Lost in the debate over why Sarah Palin resigned—whether she’s tired of it all or because she’s a Machiavellian genius—is the most American of ideas: This woman is poised to turn her fame into some cold, hard cash.
She’s already got a book deal, agents in both New York and Los Angeles are scrambling to line up some sort of talk show for her, and you can bet if the journalism major-turned-governor decides to write a column, that thing would practically syndicate itself.
What does the brand of Palin Inc. stand to make in the next year? More than most liberals would care to know.
A publishing insider tells The Daily Beast that Palin’s book advance alone is about $4 million.
Palin signed a deal with HarperCollins to publish a book in 2010 that will include a discussion of politics, religion, Bristol’s baby, and the infamous Katie Couric interviews. She’ll surely add in a shot or two at David Letterman. Rumors circulated last year that she and her D.C. attorney Robert Barnett were looking for $11 million for the book. A publishing insider tells The Daily Beast that Palin’s advance is closer to $4 million.
THE SPEAKING FEES
You know the red-meat crowds love Palin. So how much will people be willing to pay to have her come speak? Estimates on this one come in all over the map, but the head of one of the country’s largest speaker’s agencies estimates she’ll garner somewhere between $75,000 and $100,000 a speech when she hits the circuit. Assuming she can squeeze in about 50 speeches over the next year, that comes out to $3.75 million to $5 million just for doing what she does best—babbling away about Alaska, God, oil, and herself (and, you betcha, she can throw in a wink or two for free).
THE TV/RADIO SHOW
There’s been no shortage of chatter about whether Palin is ready to star on her own Fox talk show. (Fox and HarperCollins are both owned by Rupert Murdoch, and Sarah Palin is exactly his type of gal. She’s like a folksy, daft version of another brassy lady he briefly employed, Judith Regan.)
But what kind of money could she command? Meredith Vieira apparently got $40 million over four years to co-host the Today show, but she’s an experienced television hand. Palin’s closest talk-show comparison in both brains and political leanings is Elisabeth Hasselbeck from The View, who we estimate makes about $5 million a year. Let’s split the difference: $7.5 million annually.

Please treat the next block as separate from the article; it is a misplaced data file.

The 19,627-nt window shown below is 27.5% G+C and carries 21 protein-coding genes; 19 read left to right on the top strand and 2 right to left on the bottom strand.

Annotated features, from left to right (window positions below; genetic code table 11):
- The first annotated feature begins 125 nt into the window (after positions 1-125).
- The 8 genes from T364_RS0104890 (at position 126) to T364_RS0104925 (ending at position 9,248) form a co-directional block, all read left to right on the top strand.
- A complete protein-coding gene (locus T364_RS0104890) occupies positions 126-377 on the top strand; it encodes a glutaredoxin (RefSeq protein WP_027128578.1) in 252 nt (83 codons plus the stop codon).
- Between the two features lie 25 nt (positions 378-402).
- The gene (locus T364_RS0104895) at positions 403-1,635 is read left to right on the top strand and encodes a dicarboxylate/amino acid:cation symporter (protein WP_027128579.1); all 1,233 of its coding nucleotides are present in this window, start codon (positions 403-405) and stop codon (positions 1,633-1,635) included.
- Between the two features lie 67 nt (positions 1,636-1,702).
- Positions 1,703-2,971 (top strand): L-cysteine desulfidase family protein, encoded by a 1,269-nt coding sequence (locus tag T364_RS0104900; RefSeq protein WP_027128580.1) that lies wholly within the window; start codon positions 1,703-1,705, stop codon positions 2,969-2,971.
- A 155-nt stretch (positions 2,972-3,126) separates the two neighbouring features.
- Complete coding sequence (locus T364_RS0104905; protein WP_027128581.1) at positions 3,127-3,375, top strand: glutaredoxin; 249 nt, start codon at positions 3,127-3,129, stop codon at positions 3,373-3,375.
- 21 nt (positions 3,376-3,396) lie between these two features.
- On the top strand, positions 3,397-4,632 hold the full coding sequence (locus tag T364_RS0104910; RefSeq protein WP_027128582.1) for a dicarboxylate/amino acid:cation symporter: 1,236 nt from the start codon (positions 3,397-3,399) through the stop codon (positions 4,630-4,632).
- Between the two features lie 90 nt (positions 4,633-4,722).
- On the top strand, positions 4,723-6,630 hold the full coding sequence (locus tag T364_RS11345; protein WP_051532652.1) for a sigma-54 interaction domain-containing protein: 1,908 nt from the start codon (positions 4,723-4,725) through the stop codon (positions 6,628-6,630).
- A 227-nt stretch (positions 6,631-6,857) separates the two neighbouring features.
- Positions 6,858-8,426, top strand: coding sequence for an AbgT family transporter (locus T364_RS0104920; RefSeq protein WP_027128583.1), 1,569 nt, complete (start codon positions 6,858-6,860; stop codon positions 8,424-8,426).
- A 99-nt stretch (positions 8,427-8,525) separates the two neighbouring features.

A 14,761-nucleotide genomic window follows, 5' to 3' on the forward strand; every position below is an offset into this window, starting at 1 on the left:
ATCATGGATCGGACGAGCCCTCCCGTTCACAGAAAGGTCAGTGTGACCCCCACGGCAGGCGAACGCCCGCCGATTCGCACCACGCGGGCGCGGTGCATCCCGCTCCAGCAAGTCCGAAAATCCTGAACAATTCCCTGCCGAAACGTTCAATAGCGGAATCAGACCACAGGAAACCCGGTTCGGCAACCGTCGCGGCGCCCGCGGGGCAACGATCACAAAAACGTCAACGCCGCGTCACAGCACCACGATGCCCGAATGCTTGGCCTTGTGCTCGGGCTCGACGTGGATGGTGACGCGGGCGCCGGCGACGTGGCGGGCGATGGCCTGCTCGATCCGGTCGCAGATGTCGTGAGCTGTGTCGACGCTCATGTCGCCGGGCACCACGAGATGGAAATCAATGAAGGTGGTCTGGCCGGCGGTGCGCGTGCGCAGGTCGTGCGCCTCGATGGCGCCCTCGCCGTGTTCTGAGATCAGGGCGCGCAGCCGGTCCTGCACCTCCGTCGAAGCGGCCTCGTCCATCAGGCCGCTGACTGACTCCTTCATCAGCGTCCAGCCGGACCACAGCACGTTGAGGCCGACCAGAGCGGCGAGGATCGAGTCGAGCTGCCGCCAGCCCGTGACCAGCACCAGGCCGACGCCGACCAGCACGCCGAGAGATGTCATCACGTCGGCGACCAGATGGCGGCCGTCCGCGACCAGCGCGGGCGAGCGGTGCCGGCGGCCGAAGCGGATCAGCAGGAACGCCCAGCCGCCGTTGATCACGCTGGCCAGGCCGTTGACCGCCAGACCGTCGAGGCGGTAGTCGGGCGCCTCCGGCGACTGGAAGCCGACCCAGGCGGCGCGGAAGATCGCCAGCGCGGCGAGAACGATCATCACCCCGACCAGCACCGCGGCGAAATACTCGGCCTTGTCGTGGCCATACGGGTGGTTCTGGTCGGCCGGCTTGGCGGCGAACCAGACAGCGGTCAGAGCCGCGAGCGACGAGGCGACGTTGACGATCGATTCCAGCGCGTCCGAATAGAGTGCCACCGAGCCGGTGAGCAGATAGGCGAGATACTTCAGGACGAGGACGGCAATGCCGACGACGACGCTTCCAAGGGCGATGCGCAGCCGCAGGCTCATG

Unlike the cliché about people with a face for radio, Palin actually looks good on camera, but she might opt for the relative ease of a radio show in any case. She won’t command Howard Stern-like pay of $500 million over five years—young men like to look at Palin, not listen to her—nor will she command the $50 million that Rush Limbaugh pulls down annually. Palin is Rush-lite (in more ways than one), so let’s give her $10 million for this option. If Palin hits the airwaves, then—TV or radio—she could pull down $7.5 million to $10 million for her troubles.
THE SYNDICATED COLUMN
If Palin decides to put that journalism degree of hers to good use and become a syndicated columnist, she could be the right wing’s answer to Maureen Dowd. Both have senses of humor that enrage the other side of the aisle, and you can bet Palin would play just as well outside the Northeast as Dowd does within it. Jack Newcombe of the Los Angeles-based Creators Syndicate puts it simply: “We’d love to have her.” Estimated income: $250,000.
If Palin is feeling short on cash even after all of the above, there’s always the licensing option, where she would lend her name to products, takes a cut of the sales, and lets other people take all the risk. A line of eyeglasses, perhaps? Frost-proof mascara? Or maybe she’ll roll out a line of Slutty Flight Attendant™ women’s wear. You have to assume that Palin would be as smart as Paris Hilton about licensing her image—or do you?—and could therefore conceivably bring in some $1.5 million annually.
THE BOTTOM LINE
Add it all up, and it looks like the next year is going to be a pretty lucrative one for Sarah Palin, Inc. By our estimates, she’s going to pull in anywhere from $17 million to $20.75 million in the next 12 months. At the low end of that range, she's tied with Sandra Bullock and Serena Williams on the 2009 Forbes Celebrity 100, which measures wealth, fame and power. Williams just won Wimbledon for the first time in six years, while Sandra Bullock had a career rebound with The Proposal. Are those omens for Palin?
Duff McDonald is a contributing editor at New York magazine and a former contributing editor at Condé Nast Portfolio. He is working on a book about Jamie Dimon, chairman and CEO of JPMorgan Chase, to be published by Simon & Schuster in the fall of 2009.